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Main content
Current time:0:00Total duration:2:46

Introduction to limits at infinity

AP.CALC:
LIM‑2 (EU)
,
LIM‑2.D (LO)
,
LIM‑2.D.3 (EK)
,
LIM‑2.D.4 (EK)

Video transcript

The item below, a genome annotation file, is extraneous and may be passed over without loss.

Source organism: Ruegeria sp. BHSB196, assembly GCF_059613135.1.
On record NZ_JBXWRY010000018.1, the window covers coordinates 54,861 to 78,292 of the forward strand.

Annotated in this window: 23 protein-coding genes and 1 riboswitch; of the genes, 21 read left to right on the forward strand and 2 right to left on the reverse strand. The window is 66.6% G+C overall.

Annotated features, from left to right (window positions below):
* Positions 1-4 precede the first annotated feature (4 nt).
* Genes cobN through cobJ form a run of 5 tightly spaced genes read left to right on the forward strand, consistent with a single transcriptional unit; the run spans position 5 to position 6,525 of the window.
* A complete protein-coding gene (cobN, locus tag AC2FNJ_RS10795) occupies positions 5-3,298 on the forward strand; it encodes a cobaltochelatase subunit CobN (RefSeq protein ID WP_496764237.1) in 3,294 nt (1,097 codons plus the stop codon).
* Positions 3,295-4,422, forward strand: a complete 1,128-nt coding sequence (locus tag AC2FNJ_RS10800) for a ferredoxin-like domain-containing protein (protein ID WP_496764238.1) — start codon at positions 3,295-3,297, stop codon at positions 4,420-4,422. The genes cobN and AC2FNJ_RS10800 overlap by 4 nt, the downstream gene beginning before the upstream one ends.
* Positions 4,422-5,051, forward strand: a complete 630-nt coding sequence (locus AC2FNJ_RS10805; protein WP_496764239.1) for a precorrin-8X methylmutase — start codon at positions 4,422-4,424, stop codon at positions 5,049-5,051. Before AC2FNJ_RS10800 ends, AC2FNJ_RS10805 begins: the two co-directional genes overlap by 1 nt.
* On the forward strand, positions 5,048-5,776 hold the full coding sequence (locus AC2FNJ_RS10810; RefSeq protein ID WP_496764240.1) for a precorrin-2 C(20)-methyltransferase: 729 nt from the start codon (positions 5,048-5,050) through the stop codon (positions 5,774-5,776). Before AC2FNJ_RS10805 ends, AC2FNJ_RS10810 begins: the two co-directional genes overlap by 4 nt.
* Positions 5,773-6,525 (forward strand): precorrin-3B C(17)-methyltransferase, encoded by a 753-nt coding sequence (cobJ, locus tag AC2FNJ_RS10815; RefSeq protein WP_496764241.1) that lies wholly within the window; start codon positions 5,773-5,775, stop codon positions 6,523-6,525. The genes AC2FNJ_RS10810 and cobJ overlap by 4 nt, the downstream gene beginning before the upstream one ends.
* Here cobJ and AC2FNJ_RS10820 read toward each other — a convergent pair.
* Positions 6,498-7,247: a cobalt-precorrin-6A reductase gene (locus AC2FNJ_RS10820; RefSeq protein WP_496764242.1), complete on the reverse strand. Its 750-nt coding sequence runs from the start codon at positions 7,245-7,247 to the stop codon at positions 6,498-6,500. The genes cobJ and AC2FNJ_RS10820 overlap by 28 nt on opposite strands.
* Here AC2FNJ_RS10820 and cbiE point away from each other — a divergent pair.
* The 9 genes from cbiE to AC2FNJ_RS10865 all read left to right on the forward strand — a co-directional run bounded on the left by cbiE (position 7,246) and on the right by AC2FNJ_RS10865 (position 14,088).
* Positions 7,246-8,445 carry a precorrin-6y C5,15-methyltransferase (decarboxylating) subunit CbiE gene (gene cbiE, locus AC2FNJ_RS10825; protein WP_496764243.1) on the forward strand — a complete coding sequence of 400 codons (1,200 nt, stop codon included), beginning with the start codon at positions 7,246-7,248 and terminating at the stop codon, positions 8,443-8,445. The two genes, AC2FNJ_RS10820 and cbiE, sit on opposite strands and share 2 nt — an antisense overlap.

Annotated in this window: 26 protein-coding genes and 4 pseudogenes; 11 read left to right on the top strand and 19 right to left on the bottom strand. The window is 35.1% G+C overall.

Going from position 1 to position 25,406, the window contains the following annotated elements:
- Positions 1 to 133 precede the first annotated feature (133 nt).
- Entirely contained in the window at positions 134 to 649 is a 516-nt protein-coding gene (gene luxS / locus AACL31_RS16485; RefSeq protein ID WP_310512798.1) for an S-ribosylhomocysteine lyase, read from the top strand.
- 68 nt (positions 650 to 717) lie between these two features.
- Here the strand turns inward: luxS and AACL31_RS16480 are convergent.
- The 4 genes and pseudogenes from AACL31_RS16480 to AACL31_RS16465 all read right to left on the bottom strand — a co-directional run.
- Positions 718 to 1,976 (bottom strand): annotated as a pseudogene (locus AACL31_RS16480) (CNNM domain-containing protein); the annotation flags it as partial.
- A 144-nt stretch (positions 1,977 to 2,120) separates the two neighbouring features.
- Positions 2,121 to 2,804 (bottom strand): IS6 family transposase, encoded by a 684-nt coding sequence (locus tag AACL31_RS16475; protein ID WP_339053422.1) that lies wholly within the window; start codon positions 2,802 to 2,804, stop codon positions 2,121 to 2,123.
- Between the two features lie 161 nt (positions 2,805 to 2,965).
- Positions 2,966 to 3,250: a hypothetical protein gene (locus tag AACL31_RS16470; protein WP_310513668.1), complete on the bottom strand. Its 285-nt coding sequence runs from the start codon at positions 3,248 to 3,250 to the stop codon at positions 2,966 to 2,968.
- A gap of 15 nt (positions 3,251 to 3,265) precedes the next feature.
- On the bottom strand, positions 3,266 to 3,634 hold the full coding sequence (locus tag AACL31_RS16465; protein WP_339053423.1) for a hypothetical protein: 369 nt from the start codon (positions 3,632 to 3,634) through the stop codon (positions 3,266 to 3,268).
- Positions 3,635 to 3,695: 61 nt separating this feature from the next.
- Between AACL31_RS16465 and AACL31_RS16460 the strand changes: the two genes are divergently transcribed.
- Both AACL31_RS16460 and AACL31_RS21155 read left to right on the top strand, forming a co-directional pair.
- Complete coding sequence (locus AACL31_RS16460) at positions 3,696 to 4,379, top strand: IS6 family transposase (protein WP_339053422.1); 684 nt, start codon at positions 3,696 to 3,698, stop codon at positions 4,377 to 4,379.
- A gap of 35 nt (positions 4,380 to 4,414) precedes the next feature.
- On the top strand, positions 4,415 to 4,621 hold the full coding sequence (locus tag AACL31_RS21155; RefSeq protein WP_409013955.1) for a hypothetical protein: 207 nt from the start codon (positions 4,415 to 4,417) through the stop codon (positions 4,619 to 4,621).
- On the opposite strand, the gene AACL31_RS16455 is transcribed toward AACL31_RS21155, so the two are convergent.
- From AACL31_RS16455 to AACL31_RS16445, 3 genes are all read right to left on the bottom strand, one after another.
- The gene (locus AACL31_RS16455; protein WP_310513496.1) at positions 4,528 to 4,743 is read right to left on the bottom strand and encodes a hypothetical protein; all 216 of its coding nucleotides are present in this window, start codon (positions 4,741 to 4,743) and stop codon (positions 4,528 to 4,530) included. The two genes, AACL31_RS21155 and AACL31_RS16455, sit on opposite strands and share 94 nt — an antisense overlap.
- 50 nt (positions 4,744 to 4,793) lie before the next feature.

we now have a lot of experience taking limits of functions if I'm taking the limit of f of X what we're gonna think about what is FX approach as X approaches some value a and this would be equal to some limit now everything we've done up till now is where a is a finite value but when you look at the graph of the function f right over here you see something interesting happens as X gets larger and larger it looks like our function f is getting closer and closer to 2 it looks like we have a horizontal asymptote at y equals 2 similarly as X gets more and more negative it also seems like we have a horizontal asymptote at y equals 2 so is there some type of notation we can use to think about what is the graph approaching as X gets much larger or as X gets a smaller and smaller and the answer there is limits at infinity so if we want to think about what is this graph what is this function approaching as X gets larger and larger we can think about the limit of f of X as X approaches positive infinity so that's the notation and I'm not going to give you the formal definition of this right now there in future videos we might do that but it's this idea as X gets larger and larger and larger does it look like that our function is approaching some finite value that we have a horizontal asymptote there and in this situation it looks like it is it looks like it's approaching the value 2 and for this particular function the limit of f of X as X approaches negative infinity also looks like it is approaching 2 this is not always going to be the same you could have a situation maybe we had you could have another function so let me draw a little horizontal asymptote right over here you could imagine a function that looks like this so I'm gonna do it like that and maybe does something wacky like this and it comes down and it does something like this here our limit as X approaches infinity is still 2 but our limit as X negative infinity right over here would be negative - and of course there's many situations where as you approach infinity or negative infinity you aren't actually approaching some finite value you don't have a horizontal asymptote but the whole point of this video is just to make you familiar with this notation and limits at infinity or you could say limits at negative infinity they have a different formal definition than some of the limits that we've looked at in the past where we are approaching a finite value but intuitively they make sense that these are indeed limits